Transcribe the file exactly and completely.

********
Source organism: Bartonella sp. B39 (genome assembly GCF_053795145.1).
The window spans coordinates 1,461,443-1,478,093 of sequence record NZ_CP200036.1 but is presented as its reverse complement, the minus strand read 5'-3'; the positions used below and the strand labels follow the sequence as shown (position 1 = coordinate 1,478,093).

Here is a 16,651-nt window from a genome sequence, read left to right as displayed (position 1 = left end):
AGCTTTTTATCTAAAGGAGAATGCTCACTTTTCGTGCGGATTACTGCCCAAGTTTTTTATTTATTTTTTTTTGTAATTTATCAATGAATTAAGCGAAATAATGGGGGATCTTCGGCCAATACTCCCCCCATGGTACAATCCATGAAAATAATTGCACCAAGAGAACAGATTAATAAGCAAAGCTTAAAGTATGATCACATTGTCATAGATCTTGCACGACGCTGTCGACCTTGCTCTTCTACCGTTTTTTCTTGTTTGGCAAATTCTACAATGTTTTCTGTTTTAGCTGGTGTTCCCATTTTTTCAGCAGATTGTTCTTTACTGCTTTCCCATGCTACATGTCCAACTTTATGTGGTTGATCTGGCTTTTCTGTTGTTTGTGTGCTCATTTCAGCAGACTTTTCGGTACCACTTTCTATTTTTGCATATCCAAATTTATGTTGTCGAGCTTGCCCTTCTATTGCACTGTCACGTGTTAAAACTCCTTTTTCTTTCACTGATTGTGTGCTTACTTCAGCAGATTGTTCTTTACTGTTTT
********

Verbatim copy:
Source organism: Bartonella sp. B39 (genome assembly GCF_053795145.1).
The window spans coordinates 1,461,443-1,478,093 of sequence record NZ_CP200036.1 but is presented as its reverse complement, the minus strand read 5'-3'; the positions used below and the strand labels follow the sequence as shown (position 1 = coordinate 1,478,093).

Here is a 16,651-nt window from a genome sequence, read left to right as displayed (position 1 = left end):
AGCTTTTTATCTAAAGGAGAATGCTCACTTTTCGTGCGGATTACTGCCCAAGTTTTTTATTTATTTTTTTTTGTAATTTATCAATGAATTAAGCGAAATAATGGGGGATCTTCGGCCAATACTCCCCCCATGGTACAATCCATGAAAATAATTGCACCAAGAGAACAGATTAATAAGCAAAGCTTAAAGTATGATCACATTGTCATAGATCTTGCACGACGCTGTCGACCTTGCTCTTCTACCGTTTTTTCTTGTTTGGCAAATTCTACAATGTTTTCTGTTTTAGCTGGTGTTCCCATTTTTTCAGCAGATTGTTCTTTACTGCTTTCCCATGCTACATGTCCAACTTTATGTGGTTGATCTGGCTTTTCTGTTGTTTGTGTGCTCATTTCAGCAGACTTTTCGGTACCACTTTCTATTTTTGCATATCCAAATTTATGTTGTCGAGCTTGCCCTTCTATTGCACTGTCACGTGTTAAAACTCCTTTTTCTTTCACTGATTGTGTGCTTACTTCAGCAGATTGTTCTTTACTGTTTT